54. Scotsman-#47. I figured someone who say something about the “bread and butter” price range I quoted of $500-750,000 for the neighborhoods around Microsoft! In fact, this is what it has been for several years. Each week I do the stats and they’ve been consistent. More homes for sale in the price range and more sales in that price range. Will this change? Perhaps. As I also mentioned, we’re seeing an increasing number of homes priced in the $400-500,000 range near Microsoft. So the “bread and butter” range may be dropping to $400-650,000. I’ll watch that pretty closely as the year plays out.

    Cautious buyer-#60 Boeing will have an affect on Seattle real estate. Layoffs have a psychological affect on a community. On the eastside I don’t think Boeing will impact the sales as much as in Seattle, and north and south of Seattle. In many of the more established neighborhoods on the eastside, those built in the 60’s and 70’s, I’ve been watching a shift in the buyers over the years. When the neighborhoods were new, Boeing engineers moved in. Now these engineers are moving further north and out to the peninsula as they retire. Buyers on the eastside come from all walks of life, with many from the tech world, but not all. We see UW faculty, lawyers, doctors, business people, first time home buyers, empty nesters, etc buying on the eastside. We see buyers moving to the eastside from Seattle for the schools and backyards. We still people moving here for a reasonable commute to go along with the schools and yards.


    Thanks for the MSFT stats, I’ll be looking forward to seeing what you report.

    #63-I completely agree with you with regard to real estate companies and the need to regroup. But that’s for another post.

  55. Colin,

    ” One can hardly look across the last few years and argue that real estate investors are clairvoyant.”

    Remember, many if not most of those “investors” were just wannabees with a real estate license. They were Average Joe’s buying 5 houses as “owner occupied” as to financing, and they didn’t have a freakin’ clue what they were doing as in BWHTF (Bought Wrong House to Flip). Plus they let their wives do the “shopping” for the finishes and ended up with high end finishes in bottom range houses, and lost a bundle in the process. But wifey had FUN! at the granite and tile store.

    That’s a whole lot different that a huge company with the cash to buy many homes at the Court House steps.

    In every market there is someone grabbing the profits and getting on a plane to Tahiti, and someone looking back saying WTF. Those who aren’t seeing bottom will be in the latter category.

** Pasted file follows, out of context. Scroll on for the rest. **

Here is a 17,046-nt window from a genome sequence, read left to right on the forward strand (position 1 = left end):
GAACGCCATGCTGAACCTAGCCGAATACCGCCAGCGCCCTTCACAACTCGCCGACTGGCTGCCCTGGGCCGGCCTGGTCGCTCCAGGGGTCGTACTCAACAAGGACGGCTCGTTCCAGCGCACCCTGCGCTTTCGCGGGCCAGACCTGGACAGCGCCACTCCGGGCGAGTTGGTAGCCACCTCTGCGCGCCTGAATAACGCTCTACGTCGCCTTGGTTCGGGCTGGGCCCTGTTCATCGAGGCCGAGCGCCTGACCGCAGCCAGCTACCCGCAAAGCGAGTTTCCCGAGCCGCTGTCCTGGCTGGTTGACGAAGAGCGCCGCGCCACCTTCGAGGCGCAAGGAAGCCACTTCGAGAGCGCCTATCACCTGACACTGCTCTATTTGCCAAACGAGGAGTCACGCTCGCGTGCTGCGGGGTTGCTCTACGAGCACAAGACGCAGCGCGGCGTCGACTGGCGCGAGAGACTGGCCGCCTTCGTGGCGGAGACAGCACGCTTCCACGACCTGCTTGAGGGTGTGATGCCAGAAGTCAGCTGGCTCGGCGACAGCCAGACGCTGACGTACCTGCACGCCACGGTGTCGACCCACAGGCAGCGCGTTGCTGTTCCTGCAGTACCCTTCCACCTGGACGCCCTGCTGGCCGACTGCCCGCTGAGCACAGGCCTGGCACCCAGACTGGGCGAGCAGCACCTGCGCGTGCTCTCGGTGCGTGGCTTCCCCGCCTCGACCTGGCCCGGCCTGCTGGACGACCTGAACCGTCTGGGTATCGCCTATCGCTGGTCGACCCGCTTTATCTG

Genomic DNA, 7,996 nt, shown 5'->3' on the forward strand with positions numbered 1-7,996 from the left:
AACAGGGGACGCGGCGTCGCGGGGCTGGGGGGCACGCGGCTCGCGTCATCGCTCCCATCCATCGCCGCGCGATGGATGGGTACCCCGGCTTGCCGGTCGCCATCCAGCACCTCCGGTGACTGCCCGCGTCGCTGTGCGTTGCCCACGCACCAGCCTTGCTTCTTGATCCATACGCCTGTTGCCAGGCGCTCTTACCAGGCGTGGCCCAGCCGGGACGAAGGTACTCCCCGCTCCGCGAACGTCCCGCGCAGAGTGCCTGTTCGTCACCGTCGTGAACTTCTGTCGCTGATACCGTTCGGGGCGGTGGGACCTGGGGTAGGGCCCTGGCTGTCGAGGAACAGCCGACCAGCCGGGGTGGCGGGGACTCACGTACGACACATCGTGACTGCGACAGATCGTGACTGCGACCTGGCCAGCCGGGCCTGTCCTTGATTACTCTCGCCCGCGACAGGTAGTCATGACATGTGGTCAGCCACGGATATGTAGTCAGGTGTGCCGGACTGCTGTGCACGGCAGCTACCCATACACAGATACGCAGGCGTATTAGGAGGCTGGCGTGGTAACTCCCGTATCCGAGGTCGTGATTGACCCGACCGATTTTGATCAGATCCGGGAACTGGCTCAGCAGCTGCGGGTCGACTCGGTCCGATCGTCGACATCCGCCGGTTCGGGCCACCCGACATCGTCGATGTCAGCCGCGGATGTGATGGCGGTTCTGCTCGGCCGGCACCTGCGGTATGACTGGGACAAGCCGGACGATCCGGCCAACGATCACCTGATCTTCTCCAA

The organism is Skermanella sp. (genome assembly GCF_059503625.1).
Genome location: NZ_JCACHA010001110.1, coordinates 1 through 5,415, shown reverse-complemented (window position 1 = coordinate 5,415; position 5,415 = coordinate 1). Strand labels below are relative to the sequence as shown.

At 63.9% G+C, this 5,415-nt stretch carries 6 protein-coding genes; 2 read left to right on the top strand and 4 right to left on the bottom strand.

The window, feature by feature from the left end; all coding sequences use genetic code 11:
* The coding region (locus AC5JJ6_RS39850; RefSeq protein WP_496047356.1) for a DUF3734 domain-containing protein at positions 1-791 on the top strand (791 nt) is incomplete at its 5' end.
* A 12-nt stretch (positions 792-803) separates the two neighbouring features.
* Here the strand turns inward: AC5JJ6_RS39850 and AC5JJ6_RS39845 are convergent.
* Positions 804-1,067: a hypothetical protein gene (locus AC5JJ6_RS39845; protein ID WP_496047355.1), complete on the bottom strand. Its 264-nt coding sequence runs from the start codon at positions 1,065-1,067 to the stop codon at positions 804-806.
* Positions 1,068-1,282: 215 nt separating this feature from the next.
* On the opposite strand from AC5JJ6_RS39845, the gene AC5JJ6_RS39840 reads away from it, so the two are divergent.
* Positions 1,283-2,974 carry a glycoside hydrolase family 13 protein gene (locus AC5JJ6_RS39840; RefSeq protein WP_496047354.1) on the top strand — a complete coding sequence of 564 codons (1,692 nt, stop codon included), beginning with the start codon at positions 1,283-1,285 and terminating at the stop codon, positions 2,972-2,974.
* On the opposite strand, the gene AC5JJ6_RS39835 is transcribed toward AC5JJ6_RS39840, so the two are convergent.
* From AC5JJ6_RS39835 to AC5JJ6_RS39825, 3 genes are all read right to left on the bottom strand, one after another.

I don’t know what the surprise is. Before Jan numbers, Case Shiller said Seattle Area had 3% down to go, and we went down 5% in Jan (see previous Sunday Night Stats post). Where’s the surprise that we are “at bottom” coming from?

  56. Bread and Butter is a bit derogatory, as I recall, Debra. I think I know what you mean, as we used it in Jersey in 1991. Can you explain to the readers where “Bread and Butter” comes from and what it means. I don’t want to assume it means what I know it to mean. It’s an”insider term” that deserves an explanation, if it is what I think it is.

    Rushing through your comment as I’m leaving for an Open House. I’ll look for the answer later today.

    Sorry I missed your call at 10 p.m. We’ll catch up during the week.

  57. Thanks, Ardell I’ll just make three quick points.

    1. The experience of Japan in the 1990s merits more attention. Some urban real estate dropped 80% and has not recovered all that much since.

    2. My comment above treats real estate like any speculative asset and argues from the inherent unpredictability of asset prices. But there is a further argument. Imagine that Seattle real estate prices fell steadily, at ten percent a year, for the next five years. Could an investor do well in such an environment? The answer is clearly yes, if the investor was as clever as Ardell suggests – you’d have to be very good at spotting undervalued properties and you’d have to sell relatively quickly, because at any moment you’d be long property, but unless there was any sudden downdraft you could still make money in a falling market. So again, I don’t see the appearance of investors like this as evidence that the price decline is stopping.

    3. Clearly whenever the bottom comes, there will be someone caught out because they expect prices to keep falling. But that’s not a good reason for thinking that this particular moment is the bottom.

  58. I’m seeing a comment in my email from WaileaKid, but I don’t see it here on the post. Dustin is trying to release all the first time commenters as fast as he can.

    I’ll check WaileaKid and respond when I get back from the Open House. I will be at 8507 Stone Ave and Kim will be in English Hill.

  59. Colin,

    I’ll add a disclaimer similar to yours.


    Investors should not be getting info from a blog.

  60. Umm…

    Your scenario has got NOTHING to do with housing and everything to do with buyers who just don’t care or aren’t as savvy, which happens in ANY market for ANY item. I regularly sell items that I have bought cheaply during a market downturn to other people who didn’t want to deal with the hassle I went through at that time to get the item, only to see the item drop further in value down the road.